An invaluable resource of health information.
Curvature of the penis
Curvature of the penis is an abnormal bend in the penis that occurs during erection. It is also called Peyronie's disease.
- Alternative Names
- Causes, incidence, and risk factors
In Peyronie's disease, fibrous scar tissue develops under the skin of the penis. The cause of this fibrous tissue is not known.
The condition occurs in about 388 of 100,000 men. Peyronie's disease is relatively uncommon and affects men ages 40 - 60 and older.
Curvature of the penis has been associated with Dupuytren's contracture. This is a cord-like thickening across the palm of one or both hands. It is a fairly common disorder in white men over age 50. However, only a very small number of people with Dupuytren's contracture develop curvature of the penis.
Other risk factors have not been found. However, people with this condition have a certain type of immune cell marker, which indicates the condition may be inherited.
Newborns may have a curvature of the penis, which may be part of an abnormality called hypospadias (this is different from Peyronie's disease).
- Bend in the penis with erection
- Narrowing of the penis with erection
- Painful erection
- Problems with penetration or pain during intercourse
- Signs and tests
The health care provider can diagnose curvature of the penis with a physical examination. The hard plaques can be felt with or without an erection.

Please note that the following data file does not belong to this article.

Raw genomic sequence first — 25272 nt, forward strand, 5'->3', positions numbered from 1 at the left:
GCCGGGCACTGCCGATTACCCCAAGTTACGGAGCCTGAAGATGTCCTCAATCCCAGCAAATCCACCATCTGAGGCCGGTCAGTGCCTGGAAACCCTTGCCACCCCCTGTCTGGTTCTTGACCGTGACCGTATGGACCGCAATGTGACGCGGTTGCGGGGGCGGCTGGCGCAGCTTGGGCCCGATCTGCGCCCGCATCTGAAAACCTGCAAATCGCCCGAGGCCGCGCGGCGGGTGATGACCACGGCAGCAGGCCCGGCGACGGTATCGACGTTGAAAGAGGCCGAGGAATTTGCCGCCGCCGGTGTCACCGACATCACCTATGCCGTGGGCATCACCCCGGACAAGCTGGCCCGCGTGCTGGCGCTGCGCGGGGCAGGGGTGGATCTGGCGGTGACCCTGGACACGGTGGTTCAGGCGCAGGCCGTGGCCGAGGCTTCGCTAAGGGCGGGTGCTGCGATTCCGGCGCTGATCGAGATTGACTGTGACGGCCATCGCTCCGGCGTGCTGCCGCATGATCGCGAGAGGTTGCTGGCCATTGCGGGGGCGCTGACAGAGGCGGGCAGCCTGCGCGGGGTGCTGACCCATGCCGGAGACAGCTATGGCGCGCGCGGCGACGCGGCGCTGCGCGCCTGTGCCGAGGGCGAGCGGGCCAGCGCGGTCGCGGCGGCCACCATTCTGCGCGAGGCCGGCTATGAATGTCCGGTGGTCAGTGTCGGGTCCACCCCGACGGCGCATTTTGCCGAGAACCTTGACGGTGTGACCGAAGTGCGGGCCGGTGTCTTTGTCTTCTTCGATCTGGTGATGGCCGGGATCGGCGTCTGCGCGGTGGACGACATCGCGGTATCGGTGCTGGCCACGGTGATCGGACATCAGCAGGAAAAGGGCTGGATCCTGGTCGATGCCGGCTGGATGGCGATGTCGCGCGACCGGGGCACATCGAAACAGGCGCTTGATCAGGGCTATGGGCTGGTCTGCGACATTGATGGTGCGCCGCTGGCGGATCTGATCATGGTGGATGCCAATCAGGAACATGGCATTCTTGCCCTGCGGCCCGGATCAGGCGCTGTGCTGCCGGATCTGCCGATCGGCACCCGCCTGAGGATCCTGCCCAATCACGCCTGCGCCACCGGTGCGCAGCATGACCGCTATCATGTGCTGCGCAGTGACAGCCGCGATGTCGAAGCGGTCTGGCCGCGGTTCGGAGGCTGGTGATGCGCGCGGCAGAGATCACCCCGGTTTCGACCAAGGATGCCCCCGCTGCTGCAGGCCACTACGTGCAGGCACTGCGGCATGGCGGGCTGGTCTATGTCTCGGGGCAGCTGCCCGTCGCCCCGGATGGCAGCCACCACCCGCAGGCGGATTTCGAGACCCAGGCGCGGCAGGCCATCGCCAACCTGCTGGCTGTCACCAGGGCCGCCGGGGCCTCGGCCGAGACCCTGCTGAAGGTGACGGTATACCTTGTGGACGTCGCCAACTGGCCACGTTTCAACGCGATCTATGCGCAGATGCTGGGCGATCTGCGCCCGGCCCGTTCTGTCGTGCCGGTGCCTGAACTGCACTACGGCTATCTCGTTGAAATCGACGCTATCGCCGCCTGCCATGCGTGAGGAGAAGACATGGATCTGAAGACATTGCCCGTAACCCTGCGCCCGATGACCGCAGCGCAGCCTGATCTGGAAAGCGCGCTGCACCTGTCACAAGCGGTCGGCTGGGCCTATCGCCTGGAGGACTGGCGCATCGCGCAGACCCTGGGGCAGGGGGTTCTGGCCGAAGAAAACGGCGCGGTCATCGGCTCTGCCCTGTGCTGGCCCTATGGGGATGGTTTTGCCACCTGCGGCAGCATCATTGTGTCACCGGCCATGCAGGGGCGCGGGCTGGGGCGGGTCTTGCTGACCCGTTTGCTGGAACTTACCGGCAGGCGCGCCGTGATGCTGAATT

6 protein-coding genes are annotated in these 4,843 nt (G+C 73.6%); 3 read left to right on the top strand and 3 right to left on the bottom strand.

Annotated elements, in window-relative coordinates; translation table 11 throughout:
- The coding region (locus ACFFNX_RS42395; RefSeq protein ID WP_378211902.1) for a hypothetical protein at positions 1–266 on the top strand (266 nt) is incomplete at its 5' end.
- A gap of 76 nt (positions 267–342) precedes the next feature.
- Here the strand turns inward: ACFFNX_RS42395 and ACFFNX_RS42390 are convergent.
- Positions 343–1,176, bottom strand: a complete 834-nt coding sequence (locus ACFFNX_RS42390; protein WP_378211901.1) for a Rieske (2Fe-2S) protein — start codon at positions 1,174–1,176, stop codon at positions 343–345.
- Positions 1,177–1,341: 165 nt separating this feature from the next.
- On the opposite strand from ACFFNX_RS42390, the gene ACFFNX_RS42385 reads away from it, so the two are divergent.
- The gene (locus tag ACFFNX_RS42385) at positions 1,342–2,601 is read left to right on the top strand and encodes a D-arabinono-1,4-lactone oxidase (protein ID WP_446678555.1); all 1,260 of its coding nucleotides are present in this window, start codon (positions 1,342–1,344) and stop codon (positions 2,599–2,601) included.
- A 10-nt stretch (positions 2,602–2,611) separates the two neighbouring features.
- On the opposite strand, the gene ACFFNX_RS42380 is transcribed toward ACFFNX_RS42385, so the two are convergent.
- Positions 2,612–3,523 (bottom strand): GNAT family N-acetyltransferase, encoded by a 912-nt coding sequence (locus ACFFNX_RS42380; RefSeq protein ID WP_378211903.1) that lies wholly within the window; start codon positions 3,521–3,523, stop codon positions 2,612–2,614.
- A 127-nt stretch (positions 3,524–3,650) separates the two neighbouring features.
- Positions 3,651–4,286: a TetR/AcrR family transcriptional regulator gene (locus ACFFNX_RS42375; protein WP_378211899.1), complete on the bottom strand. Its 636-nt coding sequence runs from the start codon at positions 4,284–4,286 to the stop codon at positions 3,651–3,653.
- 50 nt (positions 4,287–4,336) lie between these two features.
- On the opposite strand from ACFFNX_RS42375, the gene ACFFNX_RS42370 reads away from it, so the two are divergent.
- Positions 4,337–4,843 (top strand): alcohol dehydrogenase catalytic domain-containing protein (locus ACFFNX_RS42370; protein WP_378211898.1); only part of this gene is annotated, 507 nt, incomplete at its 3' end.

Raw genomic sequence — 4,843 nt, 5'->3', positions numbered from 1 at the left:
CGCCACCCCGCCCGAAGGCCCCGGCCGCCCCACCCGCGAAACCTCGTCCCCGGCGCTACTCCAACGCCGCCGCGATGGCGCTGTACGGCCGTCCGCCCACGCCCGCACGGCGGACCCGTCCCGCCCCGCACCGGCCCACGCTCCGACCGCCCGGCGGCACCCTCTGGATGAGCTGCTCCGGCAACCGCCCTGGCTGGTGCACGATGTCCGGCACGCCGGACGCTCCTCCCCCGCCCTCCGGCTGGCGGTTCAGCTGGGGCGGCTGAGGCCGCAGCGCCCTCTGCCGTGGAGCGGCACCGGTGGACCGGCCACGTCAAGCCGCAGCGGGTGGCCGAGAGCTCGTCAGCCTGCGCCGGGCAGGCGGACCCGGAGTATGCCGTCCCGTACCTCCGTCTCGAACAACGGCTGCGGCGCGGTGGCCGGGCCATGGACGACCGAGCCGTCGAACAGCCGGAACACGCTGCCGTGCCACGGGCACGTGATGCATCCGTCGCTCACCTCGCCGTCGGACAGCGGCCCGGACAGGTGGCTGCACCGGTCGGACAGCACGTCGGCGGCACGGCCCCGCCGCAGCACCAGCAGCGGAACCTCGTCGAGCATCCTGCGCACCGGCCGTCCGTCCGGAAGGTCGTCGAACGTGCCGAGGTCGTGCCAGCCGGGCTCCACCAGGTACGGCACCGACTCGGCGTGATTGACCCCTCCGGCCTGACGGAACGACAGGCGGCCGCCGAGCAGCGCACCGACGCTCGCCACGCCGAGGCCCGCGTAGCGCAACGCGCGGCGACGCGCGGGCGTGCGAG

The doctor may use injected medications to cause an erection. Or you may provide your health care provider with pictures of the erect penis for evaluation.
An ultrasound may show the scar tissue in the penis, but it is not necessary.
Treatments may include:
- Corticosteroid injections into the fibrous band of tissue
- Potaba (a medicine taken by mouth)
- Radiation therapy
- Shock wave lithotripsy
- Verapamil (a medicine used to treat high blood pressure)
- Vitamin E
If medicine and lithotripsy do not help, and you are unable to have intercourse because of the curve of the penis, surgery may be done to correct the problem. However, surgery carries a risk of impotence. It should only be done if intercourse is impossible.
- Expectations (prognosis)
The condition usually gets worse and leads to the inability to have intercourse. Impotence can also occur.
The condition may make intercourse difficult, painful, or impossible. Surgical correction may also lead to impotence.
- Calling your health care provider
Call your health care provider if:
- You have symptoms of curvature of the penis
- Erections are painful
Jordan GH. Peyronie's disease. In: Wein AJ, ed. Campbell-Walsh Urology. 9th ed. Philadelphia, Pa: Saunders Elsevier; 2007: chap 25.
Jordan GH, Schlossberg SM. Surgery of the Penis and Urethra. In: Wein AJ, ed. Campbell-Walsh Urology. 9th ed. Philadelphia, Pa: Saunders Elsevier; 2007: chap 33.
Elder JS. Abnormalities of the Genitalia in Boys and Their Surgical Management. In: Wein AJ, ed. Campbell-Walsh Urology. 9th ed. Philadelphia, Pa: Saunders Elsevier; 2007: chap 126.
Elder JS. Anomalies of teh Penis and Urethra. In: Kliegman RM, Behrman RE, Jenson HB, Stanton BF, eds. Nelson Textbook of Pediatrics. 18th ed. Philadelphia, Pa: Saunders Elsevier; 2007: chap 544.
Review Date: 9/7/2008
Reviewed By: Linda Vorvick, MD, Seattle Site Coordinator, Lecturer, Pathophysiology, MEDEX Northwest Division of Physician Assistant Studies, University of Washington School of Medicine; and Louis S. Liou, MD, PhD, Assistant Professor of Urology, Department of Surgery, Boston University School of Medicine. Also reviewed by David Zieve, MD, MHA, Medical Director, A.D.A.M., Inc.